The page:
Redefining a balanced diet
As we discussed earlier, diet fads will come and go.
(One easy way to sniff out a fad? Huge and temporary spikes in popularity; celebrity endorsements; and strict rules or programs.)
However, the elements of natural, whole foods won’t change. And the need for a variety of macronutrients, as well as vitamins and minerals, won’t go away because the needs of our bodies won’t change either.
Painting the food groups with broad strokes to say that all carbs are bad or all protein sources are good may help with rapid weight loss or strength building. But this perspective won’t help with creating a manageable, sustainable nutrition strategy. Even though the graphic and guidance used to explain the food groups has changed over time, it’s important to note that the best practice of eating a variety of whole foods has not.
Rather than just eating a salad when you want to “be healthy,” incorporate a variety of nutrient groups into your meals by combining grains, protein sources, and fruits and vegetables. This is where a truly balanced approach to your diet will come from.
You may have heard the nutrition advice to “eat the rainbow” before. Besides the fact that fruits and vegetables represent many colors across the spectrum (from red tomatoes to purple grapes), this is a helpful maxim to point yourself back to healthy, whole foods. If you’ve recently had an unhealthful meal of only fried foods, think back to the colors represented: brown chicken tenders and lighter brown French fries. Neither of these are whole foods or colorful. But balanced meals made up of food groups like fruits and vegetables, along with protein and grains, should be made up of 3 or more colors and will offer even more nutrient groups.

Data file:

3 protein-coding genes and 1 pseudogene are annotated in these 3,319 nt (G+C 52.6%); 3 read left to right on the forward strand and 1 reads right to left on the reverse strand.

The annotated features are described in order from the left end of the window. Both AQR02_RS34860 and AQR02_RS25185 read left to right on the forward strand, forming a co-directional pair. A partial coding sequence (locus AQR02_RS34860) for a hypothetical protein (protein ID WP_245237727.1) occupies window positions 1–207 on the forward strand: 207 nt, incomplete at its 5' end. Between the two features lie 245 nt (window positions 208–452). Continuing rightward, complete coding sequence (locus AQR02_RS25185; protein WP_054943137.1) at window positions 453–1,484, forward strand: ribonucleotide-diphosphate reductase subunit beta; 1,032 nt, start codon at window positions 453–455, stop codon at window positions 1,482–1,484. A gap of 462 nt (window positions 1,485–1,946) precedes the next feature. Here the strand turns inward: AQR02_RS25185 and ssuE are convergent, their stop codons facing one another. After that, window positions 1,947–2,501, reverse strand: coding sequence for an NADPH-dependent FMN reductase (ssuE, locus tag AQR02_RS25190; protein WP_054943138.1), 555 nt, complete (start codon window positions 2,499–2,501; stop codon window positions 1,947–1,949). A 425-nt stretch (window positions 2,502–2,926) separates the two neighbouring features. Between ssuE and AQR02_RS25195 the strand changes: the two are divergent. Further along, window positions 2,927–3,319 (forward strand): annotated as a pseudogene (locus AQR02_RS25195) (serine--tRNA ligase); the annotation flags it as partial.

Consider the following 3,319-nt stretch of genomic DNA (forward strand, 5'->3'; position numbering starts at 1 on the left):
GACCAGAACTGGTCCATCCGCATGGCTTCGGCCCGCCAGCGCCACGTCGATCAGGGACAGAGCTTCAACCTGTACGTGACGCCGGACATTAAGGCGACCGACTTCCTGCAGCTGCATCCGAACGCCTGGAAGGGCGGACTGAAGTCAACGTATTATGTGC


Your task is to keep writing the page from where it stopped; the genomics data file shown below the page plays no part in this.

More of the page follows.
The practical nature of the food groups can also help individuals recovering from eating disorders to tangibly reshape a healthy framework toward food. Whatever your history with dieting or nutrition, each day is a new opportunity to work toward a balanced diet that fuels, energizes and supports your body, rather than causing you to feel shame or fear around food.
When you reframe food positively as energy and learn to seek out the nutrients your body needs, the food groups can be a helpful guide that builds up your health in mind and body.